The Invisible Atheist – by Garnet

Mourning My Mother

The end of October has become a melancholy time for me. A time when I’m prone to fits of sadness and episodes of morose contemplations of my life. A time when people closest to me are likely to experience the sharper edge of my tongue and my temper. A time in which I realize fully that my mourning for my mother is not yet finished, not quite yet. She died two years ago on October 26.

Hers is the first death of a loved one that I’ve faced as a strong atheist, without any remnant of the comforting notion of a happy afterlife where there will be no more tears and no more pain. This is the first time I’ve had to forcefully face the fact that there will not be any after-death reunion, that there is no walk through a dark passage towards the light of another, better kind of existence. She is gone and the only remnants of her are memories and some few possessions. In the realization of the finality of her loss are the ghosts of other dead loved ones circling around in my mind and whispering, “We’re gone too.” My father, my nephew, my fiancé, my friend, my uncle and on and on. All those I loved and have died are forever gone.

This is the time when I look back wistfully at the beliefs I held in my youth. Those warm, fuzzy, magical ideas that there was some sort of God up there, somewhere who loved me and would take care of me in the end. Those beliefs are long gone now; as dead as the loved ones I mourn. Those beliefs were doomed first by my short-lived conversion to Christianity in which I was taught that my notions about God were all wrong and, in fact, bordered on blasphemous. Those beliefs were finally and irrevocably eradicated during my search for convincing evidence, first, of the Christian God and then later, of anything divine.

So at times like these, when memories of my mother are welling up inside me, when I miss her very, very much, where do I turn? What do I do? How do I deal with the grief of her death?

By remembering that I am the daughter of a strong, compassionate, sometimes foolish, often wise, woman. While I miss the sound of her voice, the touch of her hand, the way she looked when something struck her as funny, her love, her acceptance and the way she cared about everything I did and how I felt, I must also remember this. If she was with me right now, she’d tell me to wipe my eyes, blow my nose and put this grief away. She’d tell me to live my life and enjoy myself in ways that she couldn’t. She’d touch me on the arm and tell me how proud she was of me. Then she’d arch her brow and tell me that it’s time to let go and get going.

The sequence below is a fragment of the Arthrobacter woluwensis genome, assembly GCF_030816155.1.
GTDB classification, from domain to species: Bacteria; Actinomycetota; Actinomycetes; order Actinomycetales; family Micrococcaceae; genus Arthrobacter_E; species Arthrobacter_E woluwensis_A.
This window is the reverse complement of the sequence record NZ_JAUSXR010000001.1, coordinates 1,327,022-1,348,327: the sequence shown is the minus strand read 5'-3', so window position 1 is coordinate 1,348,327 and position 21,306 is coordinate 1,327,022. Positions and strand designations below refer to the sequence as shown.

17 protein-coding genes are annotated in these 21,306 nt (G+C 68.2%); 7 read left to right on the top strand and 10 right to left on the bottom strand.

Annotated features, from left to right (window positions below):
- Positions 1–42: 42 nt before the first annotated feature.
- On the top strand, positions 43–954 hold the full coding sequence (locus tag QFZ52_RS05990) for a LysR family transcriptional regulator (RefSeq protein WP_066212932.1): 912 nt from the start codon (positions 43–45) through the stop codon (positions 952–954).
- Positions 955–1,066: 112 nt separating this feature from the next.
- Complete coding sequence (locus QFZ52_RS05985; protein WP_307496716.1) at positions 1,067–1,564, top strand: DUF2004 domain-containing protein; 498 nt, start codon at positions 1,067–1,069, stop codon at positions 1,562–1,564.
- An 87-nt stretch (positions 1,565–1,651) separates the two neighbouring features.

Those who are gone still dwell in my memories. The lessons they taught me and the love they gave help me every day and buoy me up when I feel like I’m drowning. The realities of those relationships, both good and bad, are a part of who I am today. While I will always miss my loved ones, I know that the raw harshness of my grief will ameliorate over time. Living hurts sometimes. But when all is said and done, I find that I’m in a better place for living in reality than in the fanciful realms of magical thinking. I find that facing the facts of the deaths of my loved ones, while painful, is better than trying to believe in primitive or fuzzy notions of the afterlife. I find that I’m more able to appreciate my life here and now. In the end, it is better to live understanding the finality of death than in the throes of wishful thinking and cognitive dissonance.

So, when next October rolls around, I’ll likely experience feelings of sadness and perhaps I’ll be a little more difficult than usual to be around. But it will be a bit easier for me, as this year was easier than last. My melancholy moods will be shorter and as the years pass, those moods will eventually dwindle away. As long as I am able, I will hold dear the memories and lessons of those who are gone. Those are treasures. Real treasures that are far more valuable than any notion of heaven.

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